3. Biomarkers associating endothelial Dysregulation in pediatric-onset systemic lupus erythematous Wan-Fang Lee1 , Chao-Yi Wu1,2, Huang-Yu Yang2,3, Wen-I Lee1 , Li-Chen Chen1 , Liang-Shiou Ou1 and Jing-Long Huang1,2* Abstract Background/purpose: Endothelium is a key element in the regulation of vascular homeostasis and its alteration can lead to the development of vascular diseases. Systemic lupus erythematosus (SLE) is a systemic autoimmune disease with potential extensive vascular lesions, involving skin vessels, renal glomeruli, cardiovascular system, brain, lung alveoli, gastrointestinal tract vessels and more. We aimed to assess endothelial dysregulation related biomarkers in pediatric-onset SLE (pSLE) patient serum and elucidate its correlation with their clinical features, laboratory parameters, and the overall disease activity. Methods: Disease activities were evaluated by SLE disease activity index (SLEDAI). Patient characteristics were obtained by retrospective chart review. Six biomarkers associated with endothelial dysregulation, including Angiopoietin-1 (Ang-1), Angiopoietin-2 (Ang-2), Tie2, Vascular endothelial growth factor (VEGF), thrombomodulin, and a disintegrin-like and metalloprotease with thrombospondin type 1 motif (ADAMTS13) were tested through enzyme-linked immunosorbent assay (ELISA) measurement. Results: This study comprised 118 pSLE patients. Data from 40 age-matched healthy controls were also obtained. The mean diagnostic age was 13 ± 4.12 years-old and 90.7% are females. Serum levels of VEGF, Tie2, thrombomodulin were significantly higher while serum ADAMTS13 was lower in active pSLE patients when compared to those with inactive diseases (all p < 0.05). In organ specific association, serum thrombomodulin level was higher in pSLE patient with renal involvement, and serum ADAMTS13 levels was negatively associated with neurological involvement (p < 0.05). A cutoff of thrombomodulin at 3333.6 pg/ml best correlated renal involvement. (AUC = 0.752, p < 0.01). Conclusion: Endothelial dysregulation associating proteins seems to be potent biomarkers for pSLE activity as well as organ involvement in pSLE patients. These biomarkers may be beneficial in understanding of the vascular pathogenesis and disease monitoring. Keywords: Systemic lupus erythematosus, Biomarkers, Endothelial cell. https://ped-rheum.biomedcentral.com/track/pdf/10.1186/s12969-019-0369-7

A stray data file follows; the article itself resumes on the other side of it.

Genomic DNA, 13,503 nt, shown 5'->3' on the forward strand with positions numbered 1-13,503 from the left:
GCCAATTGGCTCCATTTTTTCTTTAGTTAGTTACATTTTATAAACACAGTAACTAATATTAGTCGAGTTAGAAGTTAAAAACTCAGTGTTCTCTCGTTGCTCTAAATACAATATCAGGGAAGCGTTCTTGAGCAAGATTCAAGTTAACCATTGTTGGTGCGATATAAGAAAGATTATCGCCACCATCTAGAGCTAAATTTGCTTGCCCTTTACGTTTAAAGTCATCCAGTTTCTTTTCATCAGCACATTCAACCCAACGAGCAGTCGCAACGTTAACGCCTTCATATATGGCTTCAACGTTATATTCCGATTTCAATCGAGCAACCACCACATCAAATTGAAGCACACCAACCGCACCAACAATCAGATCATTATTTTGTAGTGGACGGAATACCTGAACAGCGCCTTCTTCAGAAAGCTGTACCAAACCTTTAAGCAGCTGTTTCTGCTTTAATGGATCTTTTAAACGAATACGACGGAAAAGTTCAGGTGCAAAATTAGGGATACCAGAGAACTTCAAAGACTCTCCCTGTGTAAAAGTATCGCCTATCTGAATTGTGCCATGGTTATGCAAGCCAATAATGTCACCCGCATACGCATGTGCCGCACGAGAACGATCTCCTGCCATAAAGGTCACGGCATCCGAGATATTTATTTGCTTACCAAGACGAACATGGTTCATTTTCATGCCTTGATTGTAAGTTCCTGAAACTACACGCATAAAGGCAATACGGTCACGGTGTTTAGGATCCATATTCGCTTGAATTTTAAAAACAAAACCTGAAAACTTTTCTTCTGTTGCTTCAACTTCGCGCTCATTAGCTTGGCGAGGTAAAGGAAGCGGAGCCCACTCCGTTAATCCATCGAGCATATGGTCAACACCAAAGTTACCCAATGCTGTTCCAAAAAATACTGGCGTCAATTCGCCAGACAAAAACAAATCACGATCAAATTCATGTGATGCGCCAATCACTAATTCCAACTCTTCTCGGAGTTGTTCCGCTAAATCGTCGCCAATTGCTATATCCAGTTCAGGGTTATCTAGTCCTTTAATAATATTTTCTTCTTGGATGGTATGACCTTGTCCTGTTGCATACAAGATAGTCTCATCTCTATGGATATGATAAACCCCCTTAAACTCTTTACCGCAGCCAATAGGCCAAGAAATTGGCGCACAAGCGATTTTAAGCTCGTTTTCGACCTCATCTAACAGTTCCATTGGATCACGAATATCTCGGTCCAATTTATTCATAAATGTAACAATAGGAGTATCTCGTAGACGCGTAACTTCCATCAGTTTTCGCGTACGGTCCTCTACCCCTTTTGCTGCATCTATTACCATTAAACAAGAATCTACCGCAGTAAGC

4. It is estimated that more than 330 million people currently suffer from Dry Eye Syndrome worldwide. Although often misunderstood, the complex disease can even lead to a chronic vision threatening disorder, conjunctivochalasis (CCh). Certain modern day conveniences are thought to be a cause in the increase of the condition, with extended viewing of digital screens, laser eye surgery, exposure to air conditioning and increased life expectancy to blame for the growing incidence. LO2A Eye Drops Artificial tear preparation, presented in sterile, uni-dose vials to minimize risk of infection and contamination. LO2A is currently registered and marketed by its inventor in Germany and Switzerland for the treatment of Dry Eye Syndrome ("Dry Eye"), in Hungary for the treatment of Dry Eye and Conjunctivochalasis ("CCh") and in the Netherlands for the treatment of Dry Eye and Sjögren’s Syndrom. LO2A was developed by Prof. Shabtay Dikstein (School of Pharmacy, Hebrew U. – 1990s), as substitute for natural tears, to lubricate and protect ocular surface tissues. Well-established safety profile over more than 10 years of sales in Europe through local distributors, with no material known side effects. Preservative-free (Preservatives have recognized potential for irritation and sensitization; can damage the ocular surface and cornea) Can be used with any contact lenses Anti-irritant properties Non-Newtonian viscosity profile Available in uni-dose and future multi-dose form Wize Pharma holds exclusive marketing & distribution rights in US, ROW(*), Ukraine & Israel Sold by the inventor as: Hylan® – Germany, the Netherlands Lacrycon® – Switzerland Conheal® – Hungary Dry Eye Syndrome ("Dry Eye") Multifactorial disease of the tear and ocular surface resulting in discomfort, visual disturbance and tear film instability with potential damage to the ocular surface.* Tear layer protects the surface of the eye, providing nutrition Injury is a dynamic process, resulting in change in tear composition & symptoms of burning, redness, blurred vision, etc. Dry Eye is the most frequent symptom treated by ophthalmologists Epidemiological studies show dry eye will occur in 14-33% of population. Market size in 2014 est. + $2.5B, increasing steadily every year. Increase in incidence with age and other factor Conjunctivochalasis (CCh) Conjunctivochalasis (CCh) is a complication of dry eye Aseptic, chronic inflammation of the conjunctiva; on a background of dry eye syndrome Common age-related eye condition over 50; increases in frequency & severity with age Also markedly increased in people wearing contact lenses, regardless of age Appears in one third of dry eye patients Inflammation condition is sustained; not spontaneously reversible Severe CCh (Stage 3) can only be treated by invasive surgical treatment, which can cause considerable discomfort Sjögren’s Syndrome Sjögren’s syndrome is a chronic long-term auto-immune disease The patient's white blood cells attack the saliva and tear glands, leading to dry mouth and eyes While Sjögren’s syndrome can develop at any age, the majority of patients are diagnosed after the age of 40 with 90% of patients female There are approximately 4,000,000 people in the USA and 500,000 in the UK with Sjögren’s Syndrome